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  • Writer's pictureJohn Ikerd

A Colloquy on Deep Sustainability

Updated: Jun 11, 2019

In mid-June, a couple of friends and I invited a small group of thoughtful people to Fairfield, IA for a three-day event we called a Colloquy on Deep Sustainability. A colloquy may be defined as a conversation, a theological dialogue, or a high-level serious discussion. We wanted to participate in a high-level dialogue focused on ideas we had been working on for several years about how best to take the sustainability movement to the “next level.”

Over the past 25 years, sustainability has evolved from an esoteric idea of interest to a small group of ecological intellectuals into a strategic buzzword of government and industry. However, many current sustainability initiatives are little more than “greenwashing.” Even many of the serious advocates of sustainability seem unwilling to go beyond advocating things that are good for the environment only if they improve the economic bottom-line. While such strategies are necessary, they simply are not sufficient to create an equitable society or sustain the future of humanity.

We believe the challenges of sustainability must be addressed at their source – at the deepest levels. We must look beyond the shallow concepts of instrumental sustainability and even deeper than the basic principles of ecology, sociology, and economics. We must challenge the current dominant ways of thinking about how the world works and our place within it. We must explore the philosophical, ethical, and spiritual roots of ecological, social, and economic reality. We refer to this philosophical inquiry as Deep Sustainability.

Fortuitously, Pope Francis’ “encyclical on climate change” was released just prior to the Colloquy. In it, the Pope challenges the biblical reference to human dominion over the earth as justification for the extraction, pollution, and plunder of the other living and non-living things of the earth. The Bible teaches that we humans should “till and keep” the garden of the world, he said: “‘Tilling’ refers to cultivating, plowing or working, while ‘keeping’ means caring, protecting, overseeing and preserving.” He also linked rampant environmental degradation to growing social and economic inequity. He blamed both on the relentless pursuit of economic self-interests inherent in an unrestrained capitalist economy. The Pope’s encyclical provided an authoritative moral framework for our discussion of Deep Sustainability.

In retrospect, I think about half of our group of 20+ participants was ready for the conversations about Deep Sustainability. The rest, to varying degrees, seemed committed to addressing sustainability within the current worldview – or at least were not willing take the risks inherent in challenging the dominant paradigms. Over the past 20+ years, a “culture of sustainability” seems to have emerged that now seems almost as resistant to change as the culture of economic materialism.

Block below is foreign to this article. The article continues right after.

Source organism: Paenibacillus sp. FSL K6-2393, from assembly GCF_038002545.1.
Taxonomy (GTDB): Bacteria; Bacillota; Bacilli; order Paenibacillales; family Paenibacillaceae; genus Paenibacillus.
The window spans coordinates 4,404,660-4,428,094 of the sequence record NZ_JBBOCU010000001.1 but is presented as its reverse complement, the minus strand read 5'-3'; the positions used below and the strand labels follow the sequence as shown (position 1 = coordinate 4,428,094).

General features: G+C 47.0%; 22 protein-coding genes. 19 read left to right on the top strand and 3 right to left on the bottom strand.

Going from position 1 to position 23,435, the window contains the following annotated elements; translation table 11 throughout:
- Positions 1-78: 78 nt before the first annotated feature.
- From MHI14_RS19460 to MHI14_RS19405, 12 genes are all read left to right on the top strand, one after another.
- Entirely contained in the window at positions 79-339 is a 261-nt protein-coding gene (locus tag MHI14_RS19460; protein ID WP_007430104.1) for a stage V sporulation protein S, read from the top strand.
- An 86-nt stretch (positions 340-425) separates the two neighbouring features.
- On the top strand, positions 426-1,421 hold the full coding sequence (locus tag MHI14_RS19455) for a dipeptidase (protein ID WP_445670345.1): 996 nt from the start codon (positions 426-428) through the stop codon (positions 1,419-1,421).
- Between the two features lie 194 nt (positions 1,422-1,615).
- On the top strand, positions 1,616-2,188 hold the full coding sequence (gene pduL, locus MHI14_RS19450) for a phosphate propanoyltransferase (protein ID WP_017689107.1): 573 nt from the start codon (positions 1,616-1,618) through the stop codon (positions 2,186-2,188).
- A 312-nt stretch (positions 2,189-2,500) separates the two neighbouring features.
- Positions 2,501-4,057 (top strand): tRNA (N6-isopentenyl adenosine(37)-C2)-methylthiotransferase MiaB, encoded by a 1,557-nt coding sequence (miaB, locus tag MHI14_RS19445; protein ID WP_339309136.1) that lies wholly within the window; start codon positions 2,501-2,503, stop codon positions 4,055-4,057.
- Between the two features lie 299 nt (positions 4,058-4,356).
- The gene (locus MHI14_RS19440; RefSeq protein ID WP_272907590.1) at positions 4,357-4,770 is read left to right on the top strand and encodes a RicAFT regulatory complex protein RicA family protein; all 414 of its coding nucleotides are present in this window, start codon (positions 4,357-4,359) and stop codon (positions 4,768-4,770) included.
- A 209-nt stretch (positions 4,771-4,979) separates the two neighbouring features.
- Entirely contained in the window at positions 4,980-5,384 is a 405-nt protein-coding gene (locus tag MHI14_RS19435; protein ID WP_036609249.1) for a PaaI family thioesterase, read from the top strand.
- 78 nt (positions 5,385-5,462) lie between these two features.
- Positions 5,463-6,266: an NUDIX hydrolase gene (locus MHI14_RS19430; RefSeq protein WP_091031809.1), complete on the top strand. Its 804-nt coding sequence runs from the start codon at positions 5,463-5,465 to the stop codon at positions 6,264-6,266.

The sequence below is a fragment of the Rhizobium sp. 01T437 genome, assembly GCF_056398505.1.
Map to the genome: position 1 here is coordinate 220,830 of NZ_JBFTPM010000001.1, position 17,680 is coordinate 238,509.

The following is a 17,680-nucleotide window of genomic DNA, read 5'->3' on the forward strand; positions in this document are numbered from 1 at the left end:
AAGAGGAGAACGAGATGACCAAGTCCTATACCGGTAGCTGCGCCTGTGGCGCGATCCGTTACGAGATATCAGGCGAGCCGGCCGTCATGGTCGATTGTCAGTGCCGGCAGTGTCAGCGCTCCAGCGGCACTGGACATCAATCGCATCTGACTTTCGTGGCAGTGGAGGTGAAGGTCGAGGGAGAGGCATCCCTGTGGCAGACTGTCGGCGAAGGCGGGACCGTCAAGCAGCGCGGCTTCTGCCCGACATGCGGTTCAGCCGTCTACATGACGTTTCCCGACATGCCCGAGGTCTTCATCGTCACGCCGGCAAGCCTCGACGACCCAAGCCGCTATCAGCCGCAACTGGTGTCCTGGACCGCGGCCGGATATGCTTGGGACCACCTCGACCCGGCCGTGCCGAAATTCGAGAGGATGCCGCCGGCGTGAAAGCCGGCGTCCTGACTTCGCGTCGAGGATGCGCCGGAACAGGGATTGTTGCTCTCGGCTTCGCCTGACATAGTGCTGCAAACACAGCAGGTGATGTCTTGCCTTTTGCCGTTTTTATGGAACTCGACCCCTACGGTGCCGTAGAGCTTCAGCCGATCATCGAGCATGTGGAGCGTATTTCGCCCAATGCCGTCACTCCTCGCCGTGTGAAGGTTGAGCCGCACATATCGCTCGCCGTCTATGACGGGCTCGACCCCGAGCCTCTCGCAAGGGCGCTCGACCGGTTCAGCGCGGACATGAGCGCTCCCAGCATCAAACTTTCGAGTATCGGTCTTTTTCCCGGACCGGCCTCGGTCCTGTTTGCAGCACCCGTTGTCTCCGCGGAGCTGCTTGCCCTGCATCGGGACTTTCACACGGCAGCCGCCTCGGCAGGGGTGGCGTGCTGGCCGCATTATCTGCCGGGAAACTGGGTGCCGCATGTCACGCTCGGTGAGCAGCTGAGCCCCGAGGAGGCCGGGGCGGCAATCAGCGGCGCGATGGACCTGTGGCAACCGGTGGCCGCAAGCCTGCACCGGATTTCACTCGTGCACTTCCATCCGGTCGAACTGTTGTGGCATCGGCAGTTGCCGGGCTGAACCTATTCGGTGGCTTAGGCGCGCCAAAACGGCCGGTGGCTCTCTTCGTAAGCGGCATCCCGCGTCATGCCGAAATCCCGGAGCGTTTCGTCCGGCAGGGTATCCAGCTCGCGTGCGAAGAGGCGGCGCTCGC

This new culture of sustainability has its own set of distinguishing characteristics: Since sustainability is not easily defined, just about anything that improves natural resource efficiency and substitutes renewable for nonrenewable energy passes for sustainability. Some still question whether sustainability is the appropriate word. Some advocates think sustainability is confusing or is not enough. Opponents are offended by the thought of being labeled “unsustainable.” The new culture seems to suggest the sustainability movement can’t “move ahead” unless it can find ways to accommodate all points of view and to avoid being offensive.

The most bothersome aspect of the new culture is its continued reliance on the dominant dogmas of science and economics – which we call scientism and economism. It denies or ignores the existence of purpose and meaning in life. It assumes that few if any will do anything significant for sustainability unless it is to their economic advantage to do so. The decisions made by for-profit corporations are seen the key to success, since corporations control the markets and politics. Consumers must change their buying habits and governments much change public policies to give corporations economic incentive to change. Sustainable producers must find ways to “scale up” so their products become more affordable to consumers.

There is nothing inherently wrong with these ways of thinking, except their growing popularity is not getting us any closer to sustainability. The early environmental and civil rights movements called for moral and ethical changes far deeper than simply responding to market incentives and government subsidies. After their initial success, we seem to have lapsed back into business as usual, expecting people to do no more than pursue their narrow self-interests. As a result, we are faced with growing threats of ecological catastrophe, social revolution, and economic collapse.

There have been many opportunities in the past to “do well by doing good,” and there may be many more in the future. It is necessary that we take advantage of such opportunities as they arise. However, the necessary appears to have become an obstacle to the sufficient.  To create a resilient, regenerative, sustainable economy within a sustainable society we must be willing to do some things for purely moral and ethical reasons – simply because they are the right things to do.

When we do the “right things for the wrong reasons,” we fail to address the root causes of the problems. We treat the symptoms while allowing the disease to grow worse. I believe this is what Pope Francis meant when he called for a “spiritual and cultural awakening to ‘recover depth in life.’” I believe this is what a philosophy of Deep Sustainability ultimately demands of us.

John Ikerd

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